While customers are re-evaluating what they really need and what they can do without, within the lockdown period, companies are hoping that post the lockdown things will get kick-started. But, it’s not exactly that simple!
In the beginning of March 2020, Pradeep Parmeswaran CEO of Uber was clear that the pandemic would transform business as usual. Uber, the company, touted as the most disruptive thing that had ever happened to transportation, was itself being disrupted. The fear of infection and lockdowns the world over had driven cars off the road. A month and a half later, the situation is even worse. All forms of transportation have been badly hit as planes, trains, ships and road transport that move things and people have come to a grinding halt.
But, interestingly, on 14 April, Uber announced that it has launched Uber Essentials to supply urgently needed products to customers, the drivers would be trained in health and hygiene practices so that customers continue to trust Uber. Further the company has also launched UberMedic making Uber’s wide network of drivers available to healthcare authorities so that they can arrange transportation for frontline healthcare providers to and from their homes as well to healthcare and medical facilities. UberMedic cars are fitted with a roof-to-floor plastic sheeting enclosing the driver, which acts as a protective barrier to limit contact between the driver and the rider. Drivers will be given Personal Protective Equipment (PPE), including hand sanitisers, gloves, face masks and disinfectant sprays. The drivers will be well-trained in COVID-19 related safety protocols, such as not allowing riders to sit in the front passenger seat. Getting customers back, is therefore about building new services that can adapt to customer needs.
The past few years have been a study in contrasts. As information proliferated across the world so did fake news, as global wealth increased so did inequality, as consumption increased so did pollution and a large reduction in biodiversity.
A lot of these have been quantifiable, for instance we can see the pollution, we can see the inequality and feel the stress of constantly staying connected. But, something else much bigger has happened. We don’t seem to trust anything anymore. When a company releases an ad or someone pitches a new product, we are cynical about what is on offer. A significant absence of trust in institutions, in large companies and almost everything else. The recent crisis has highlighted the gaps in various ways. The unfulfilled promise of grocery deliveries, the creaking healthcare systems, online learning that doesn’t work and more.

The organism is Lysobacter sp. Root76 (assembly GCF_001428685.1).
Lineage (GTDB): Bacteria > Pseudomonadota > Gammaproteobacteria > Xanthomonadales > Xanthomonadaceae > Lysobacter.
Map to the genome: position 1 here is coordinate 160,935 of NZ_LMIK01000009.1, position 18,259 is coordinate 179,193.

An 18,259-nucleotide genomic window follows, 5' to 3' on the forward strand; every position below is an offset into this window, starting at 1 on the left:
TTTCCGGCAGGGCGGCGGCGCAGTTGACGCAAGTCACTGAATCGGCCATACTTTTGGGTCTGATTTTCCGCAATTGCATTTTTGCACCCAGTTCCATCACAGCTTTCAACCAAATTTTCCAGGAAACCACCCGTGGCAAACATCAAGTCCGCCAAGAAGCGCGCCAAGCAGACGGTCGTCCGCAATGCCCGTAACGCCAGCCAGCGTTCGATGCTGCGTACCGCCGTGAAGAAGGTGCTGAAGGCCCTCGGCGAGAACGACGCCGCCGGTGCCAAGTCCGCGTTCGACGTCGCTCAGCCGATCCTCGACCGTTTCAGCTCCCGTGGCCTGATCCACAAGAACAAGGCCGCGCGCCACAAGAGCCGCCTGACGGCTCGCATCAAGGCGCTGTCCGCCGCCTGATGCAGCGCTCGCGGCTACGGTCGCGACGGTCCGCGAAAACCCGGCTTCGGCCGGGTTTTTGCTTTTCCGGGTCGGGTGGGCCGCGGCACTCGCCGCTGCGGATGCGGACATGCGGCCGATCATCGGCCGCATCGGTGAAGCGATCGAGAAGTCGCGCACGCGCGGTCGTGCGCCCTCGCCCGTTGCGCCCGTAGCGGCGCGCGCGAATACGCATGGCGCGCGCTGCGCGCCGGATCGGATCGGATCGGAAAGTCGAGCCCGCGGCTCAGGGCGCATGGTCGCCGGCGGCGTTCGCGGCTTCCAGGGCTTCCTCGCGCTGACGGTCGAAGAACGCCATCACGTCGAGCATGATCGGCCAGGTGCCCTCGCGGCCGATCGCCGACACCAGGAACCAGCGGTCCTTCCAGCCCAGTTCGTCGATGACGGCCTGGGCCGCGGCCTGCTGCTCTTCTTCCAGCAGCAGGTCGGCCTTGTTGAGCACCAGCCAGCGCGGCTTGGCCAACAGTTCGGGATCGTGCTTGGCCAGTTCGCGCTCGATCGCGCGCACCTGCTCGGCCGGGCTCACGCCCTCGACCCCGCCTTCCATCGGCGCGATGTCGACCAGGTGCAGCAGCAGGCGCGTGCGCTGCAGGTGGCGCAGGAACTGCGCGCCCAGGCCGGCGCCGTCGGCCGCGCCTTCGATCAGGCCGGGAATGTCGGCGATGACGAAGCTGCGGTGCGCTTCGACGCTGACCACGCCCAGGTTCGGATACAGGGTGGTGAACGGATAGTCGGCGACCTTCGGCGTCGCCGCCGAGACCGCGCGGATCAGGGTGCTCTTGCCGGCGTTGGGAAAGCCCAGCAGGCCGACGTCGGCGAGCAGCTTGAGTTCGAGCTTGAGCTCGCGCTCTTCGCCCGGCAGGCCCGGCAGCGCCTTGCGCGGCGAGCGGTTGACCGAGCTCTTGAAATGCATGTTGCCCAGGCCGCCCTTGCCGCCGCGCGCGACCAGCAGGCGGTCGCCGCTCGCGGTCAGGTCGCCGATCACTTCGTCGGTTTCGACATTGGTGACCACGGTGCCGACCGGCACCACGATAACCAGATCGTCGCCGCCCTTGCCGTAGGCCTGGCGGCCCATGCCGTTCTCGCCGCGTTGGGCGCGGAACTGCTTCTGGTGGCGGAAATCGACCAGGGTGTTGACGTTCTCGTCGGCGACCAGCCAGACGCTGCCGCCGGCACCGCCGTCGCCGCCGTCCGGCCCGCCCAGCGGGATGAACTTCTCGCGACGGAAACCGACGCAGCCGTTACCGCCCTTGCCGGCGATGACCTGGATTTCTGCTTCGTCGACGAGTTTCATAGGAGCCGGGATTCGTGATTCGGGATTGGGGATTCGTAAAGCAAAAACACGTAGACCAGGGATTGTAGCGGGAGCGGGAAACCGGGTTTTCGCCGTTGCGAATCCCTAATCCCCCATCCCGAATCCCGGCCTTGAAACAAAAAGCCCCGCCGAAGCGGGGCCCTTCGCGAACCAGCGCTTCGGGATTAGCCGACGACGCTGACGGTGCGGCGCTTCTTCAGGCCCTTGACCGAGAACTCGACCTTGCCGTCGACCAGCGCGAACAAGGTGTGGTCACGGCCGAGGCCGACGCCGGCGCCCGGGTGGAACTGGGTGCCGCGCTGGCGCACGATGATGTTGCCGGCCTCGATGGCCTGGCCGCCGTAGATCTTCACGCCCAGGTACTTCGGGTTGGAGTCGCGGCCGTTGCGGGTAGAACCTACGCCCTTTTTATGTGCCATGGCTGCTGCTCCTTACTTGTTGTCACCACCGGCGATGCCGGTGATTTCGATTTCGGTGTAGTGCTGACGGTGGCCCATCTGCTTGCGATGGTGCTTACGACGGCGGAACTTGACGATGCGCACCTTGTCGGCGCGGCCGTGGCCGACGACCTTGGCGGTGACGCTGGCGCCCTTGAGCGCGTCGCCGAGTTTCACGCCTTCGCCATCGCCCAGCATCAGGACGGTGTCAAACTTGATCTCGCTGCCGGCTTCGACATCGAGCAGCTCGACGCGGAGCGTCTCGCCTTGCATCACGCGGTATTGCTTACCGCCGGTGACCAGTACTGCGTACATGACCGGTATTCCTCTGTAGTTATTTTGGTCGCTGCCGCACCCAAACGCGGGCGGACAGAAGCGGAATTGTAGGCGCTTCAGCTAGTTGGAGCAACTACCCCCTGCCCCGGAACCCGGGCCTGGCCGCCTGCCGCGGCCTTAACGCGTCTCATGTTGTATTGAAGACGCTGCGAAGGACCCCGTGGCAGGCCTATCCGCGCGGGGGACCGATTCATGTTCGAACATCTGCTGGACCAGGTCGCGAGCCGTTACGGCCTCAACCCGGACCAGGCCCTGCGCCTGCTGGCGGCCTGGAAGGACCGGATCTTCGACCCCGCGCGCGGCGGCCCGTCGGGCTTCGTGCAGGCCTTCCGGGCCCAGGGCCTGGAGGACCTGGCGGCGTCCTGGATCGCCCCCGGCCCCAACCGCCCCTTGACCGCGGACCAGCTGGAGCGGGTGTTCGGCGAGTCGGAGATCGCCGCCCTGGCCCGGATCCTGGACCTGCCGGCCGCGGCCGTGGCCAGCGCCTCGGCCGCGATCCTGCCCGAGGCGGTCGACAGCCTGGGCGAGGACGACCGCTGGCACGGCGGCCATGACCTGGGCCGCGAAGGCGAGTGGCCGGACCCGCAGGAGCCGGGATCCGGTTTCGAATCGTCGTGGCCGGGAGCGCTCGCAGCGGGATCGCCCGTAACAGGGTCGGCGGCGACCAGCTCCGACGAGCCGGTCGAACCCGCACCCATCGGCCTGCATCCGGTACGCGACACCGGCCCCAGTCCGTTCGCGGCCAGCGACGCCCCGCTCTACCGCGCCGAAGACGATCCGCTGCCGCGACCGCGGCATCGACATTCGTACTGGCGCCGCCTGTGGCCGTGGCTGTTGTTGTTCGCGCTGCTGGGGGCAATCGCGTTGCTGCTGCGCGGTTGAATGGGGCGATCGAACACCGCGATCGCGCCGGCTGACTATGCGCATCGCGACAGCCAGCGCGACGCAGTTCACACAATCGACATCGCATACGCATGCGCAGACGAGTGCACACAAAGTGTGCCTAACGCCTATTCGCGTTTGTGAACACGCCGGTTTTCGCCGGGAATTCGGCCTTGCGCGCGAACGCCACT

Once the lockdown opens, we will need not just active factories, offices and supply chains but a re-imagining of services. Trust and traceability are going to play an enormous role in the Post Covid world. For instance, customers driven by the need to stay well and healthy want to know where their food comes from, how was it grown, nutritional components and if it can be delivered in a safe and hygienic manner.
Nestle’s CEO Suresh Narayanan said at ET-GBS, ‘The food business is being disrupted, not just in terms of reach, delivery and access but disruptions in terms of the demand for more authenticity, more trustworthiness, greater safety. All of these are probably going to, change the way in which we have food.”
Yesterday Nestlé, announced that it will be expanding its use of blockchain technology, through its membership with the IBM Food Trust Blockchain Initiative, to the company’s luxury coffee brand Zoégas. Nestlé launched select editions of Zoégas whole beans and roast & ground coffee in Sweden with the ‘Summer 2020’ range being a 100% Rainforest Alliance certified blend of arabica coffee beans from three origins – Brazil, Rwanda and Colombia. Through blockchain-recorded data, buyers of the coffee will now be able to trace their coffee back to the different origins.
In addition to customer expectations around trust and traceability, there are new processes that need to be established keeping in mind social distancing, facial recognition and customer tracking. The big concerns stem from health and safety and the new protocols that needs to be Safety first, Contactless and thereby largely Digital. These will transform work, life and consumption in radically different ways. Suddenly, 3D printing does not seem like an exotic technology looking for problems, but a practical way to address short and medium-term challenges. There will be many more things that can be addressed by innovative thinking. Sector after sector is now exploring how their services need to be redefined, and new solutions are emerging.
So, while we await the opening up, we need to reconsider what the new retail, new food, new transport, new tech and new work will be like. Not back to what we did earlier, because there is no going back to the way we were, but an opportunity to redesign and recreate a responsive and better experience.